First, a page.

IKEA ARKit App Lets Shoppers Virtually Try Before They Buy

Augmented reality (AR) is making itself right at home in the home furnishing retail space. IKEA, the Swedish home goods giant, has officially launched its new AR app, IKEA Place, to help customers virtually try before they buy.

With the app, customers can visualize how a sofa, armchair, footstool or coffee table will look in their homes before they go to the expense and trouble of buying it, bringing it home and assembling it. The IKEA Place AR app display scales the virtual IKEA home furnishing item to fit the space and even responds to ambient lighting for a true sense of how the piece will look in any given setting.

IKEA Place uses Apple’s ARKit technology and iOS 11 to create this techy shopping experience. Users snap a picture of the spot where they want to place the new furniture piece, browse the app for the desired type of item and insert it into the photo. From there, they can move the virtual item around to find the best positioning.

The ARKit app allows users to share and save their favorite home furnishing piece photos. When they’re ready to buy, it prices and reserves items so shoppers can purchase them from a local store. The app does not yet enable users to buy the items directly.

TechCrunch reports IKEA had a bit of a head start on developing this 3D imaging feature, which enabled the company to create and launch the app with a solid catalog of approximately 2,000 items in just seven weeks. IKEA was already using photo-realistic renders of products in catalogs rather than actual photographs.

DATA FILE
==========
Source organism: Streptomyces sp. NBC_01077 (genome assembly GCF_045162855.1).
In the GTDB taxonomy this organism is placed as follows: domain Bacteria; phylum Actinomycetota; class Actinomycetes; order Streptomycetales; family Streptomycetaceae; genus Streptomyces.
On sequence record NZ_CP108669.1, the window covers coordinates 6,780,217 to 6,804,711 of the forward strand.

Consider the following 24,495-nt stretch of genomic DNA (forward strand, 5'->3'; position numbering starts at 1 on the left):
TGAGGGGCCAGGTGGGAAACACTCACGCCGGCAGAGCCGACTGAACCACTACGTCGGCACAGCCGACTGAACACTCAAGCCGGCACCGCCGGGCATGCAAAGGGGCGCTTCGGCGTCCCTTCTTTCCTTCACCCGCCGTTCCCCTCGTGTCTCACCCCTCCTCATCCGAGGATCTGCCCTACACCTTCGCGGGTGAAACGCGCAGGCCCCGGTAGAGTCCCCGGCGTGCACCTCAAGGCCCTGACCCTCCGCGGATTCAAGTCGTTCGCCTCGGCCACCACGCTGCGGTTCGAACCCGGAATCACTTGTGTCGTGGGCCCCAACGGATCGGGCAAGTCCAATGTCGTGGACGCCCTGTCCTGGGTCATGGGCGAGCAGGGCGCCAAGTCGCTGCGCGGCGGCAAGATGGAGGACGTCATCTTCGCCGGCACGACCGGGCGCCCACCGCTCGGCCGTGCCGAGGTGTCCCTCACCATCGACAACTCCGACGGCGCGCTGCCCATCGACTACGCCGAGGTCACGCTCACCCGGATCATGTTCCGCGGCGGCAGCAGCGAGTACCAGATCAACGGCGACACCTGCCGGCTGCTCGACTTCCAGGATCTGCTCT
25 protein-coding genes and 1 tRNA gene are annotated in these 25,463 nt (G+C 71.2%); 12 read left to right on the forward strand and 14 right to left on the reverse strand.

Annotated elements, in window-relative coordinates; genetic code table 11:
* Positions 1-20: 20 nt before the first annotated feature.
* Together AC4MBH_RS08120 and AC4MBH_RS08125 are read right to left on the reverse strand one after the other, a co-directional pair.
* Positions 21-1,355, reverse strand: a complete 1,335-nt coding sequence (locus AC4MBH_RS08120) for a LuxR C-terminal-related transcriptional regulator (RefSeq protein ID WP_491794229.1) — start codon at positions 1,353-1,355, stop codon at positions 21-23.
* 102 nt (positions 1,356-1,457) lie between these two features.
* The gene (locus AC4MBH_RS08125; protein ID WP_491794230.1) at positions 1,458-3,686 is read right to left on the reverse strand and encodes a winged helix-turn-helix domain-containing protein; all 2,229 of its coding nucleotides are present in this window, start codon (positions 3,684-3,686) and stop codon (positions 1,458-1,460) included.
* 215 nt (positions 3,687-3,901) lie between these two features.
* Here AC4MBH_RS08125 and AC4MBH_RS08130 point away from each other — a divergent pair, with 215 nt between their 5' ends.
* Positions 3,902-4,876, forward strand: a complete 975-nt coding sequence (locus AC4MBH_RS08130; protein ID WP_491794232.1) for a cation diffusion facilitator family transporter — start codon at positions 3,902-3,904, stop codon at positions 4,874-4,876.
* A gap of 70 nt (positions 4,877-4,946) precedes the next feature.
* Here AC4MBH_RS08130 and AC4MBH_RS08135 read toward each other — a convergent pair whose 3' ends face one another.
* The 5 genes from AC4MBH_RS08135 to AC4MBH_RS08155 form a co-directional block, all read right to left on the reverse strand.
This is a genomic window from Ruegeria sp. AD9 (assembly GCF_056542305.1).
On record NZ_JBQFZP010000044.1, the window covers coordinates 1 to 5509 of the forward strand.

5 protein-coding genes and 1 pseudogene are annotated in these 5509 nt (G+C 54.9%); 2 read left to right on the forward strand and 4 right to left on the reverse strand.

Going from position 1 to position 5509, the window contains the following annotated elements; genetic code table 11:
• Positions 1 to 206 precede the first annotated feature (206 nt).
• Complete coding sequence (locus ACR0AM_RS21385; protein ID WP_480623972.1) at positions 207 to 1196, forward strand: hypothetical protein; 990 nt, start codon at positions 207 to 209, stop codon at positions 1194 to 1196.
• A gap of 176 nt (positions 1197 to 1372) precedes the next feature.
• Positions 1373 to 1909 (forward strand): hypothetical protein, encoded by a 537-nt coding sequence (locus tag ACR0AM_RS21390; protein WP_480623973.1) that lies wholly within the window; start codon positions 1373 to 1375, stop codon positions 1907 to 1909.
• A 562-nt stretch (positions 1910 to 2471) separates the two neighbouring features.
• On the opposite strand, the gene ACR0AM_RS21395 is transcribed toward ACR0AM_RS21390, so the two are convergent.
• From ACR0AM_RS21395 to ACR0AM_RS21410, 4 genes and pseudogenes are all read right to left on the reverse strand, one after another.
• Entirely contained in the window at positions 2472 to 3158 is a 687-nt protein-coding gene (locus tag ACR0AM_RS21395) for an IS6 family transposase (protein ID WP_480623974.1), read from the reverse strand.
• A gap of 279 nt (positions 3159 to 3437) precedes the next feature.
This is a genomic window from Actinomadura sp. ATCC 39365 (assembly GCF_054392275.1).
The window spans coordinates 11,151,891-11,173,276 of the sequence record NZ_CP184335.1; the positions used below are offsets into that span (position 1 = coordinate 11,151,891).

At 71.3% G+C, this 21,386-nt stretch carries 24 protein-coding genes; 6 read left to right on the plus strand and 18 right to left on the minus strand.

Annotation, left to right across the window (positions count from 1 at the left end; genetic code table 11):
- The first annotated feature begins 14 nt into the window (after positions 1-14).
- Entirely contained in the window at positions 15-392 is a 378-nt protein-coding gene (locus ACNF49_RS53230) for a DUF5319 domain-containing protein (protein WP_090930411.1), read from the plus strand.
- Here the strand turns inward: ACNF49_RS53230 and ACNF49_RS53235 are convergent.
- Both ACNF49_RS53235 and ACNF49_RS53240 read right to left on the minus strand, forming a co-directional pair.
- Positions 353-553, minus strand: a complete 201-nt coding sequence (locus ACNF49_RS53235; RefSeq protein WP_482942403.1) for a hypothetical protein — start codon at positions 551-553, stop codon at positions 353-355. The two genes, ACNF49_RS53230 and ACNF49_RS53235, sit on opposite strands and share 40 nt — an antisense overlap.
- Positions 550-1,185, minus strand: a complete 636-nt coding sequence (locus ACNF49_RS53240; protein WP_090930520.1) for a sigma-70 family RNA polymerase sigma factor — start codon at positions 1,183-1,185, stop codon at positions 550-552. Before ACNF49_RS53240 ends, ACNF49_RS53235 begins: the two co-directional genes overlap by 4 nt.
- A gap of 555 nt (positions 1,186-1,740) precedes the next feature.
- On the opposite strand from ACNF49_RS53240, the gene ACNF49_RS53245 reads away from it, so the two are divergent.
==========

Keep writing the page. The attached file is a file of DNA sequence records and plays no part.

The home goods giant also has a long-standing partnership with Apple and was an early adopter of innovations by the AR startup Metaio, which Apple acquired in 2015. These connections supported the speedy development and rollout of IKEA Place, TechCrunch said.



The How We Shop Report, a PYMNTS collaboration with PayPal, aims to understand how consumers of all ages and incomes are shifting to shopping and paying online in the midst of the COVID-19 pandemic. Our research builds on a series of studies conducted since March, surveying more than 16,000 consumers on how their shopping habits and payments preferences are changing as the crisis continues. This report focuses on our latest survey of 2,163 respondents and examines how their increased appetite for online commerce and digital touchless methods, such as QR codes, contactless cards and digital wallets, is poised to shape the post-pandemic economy.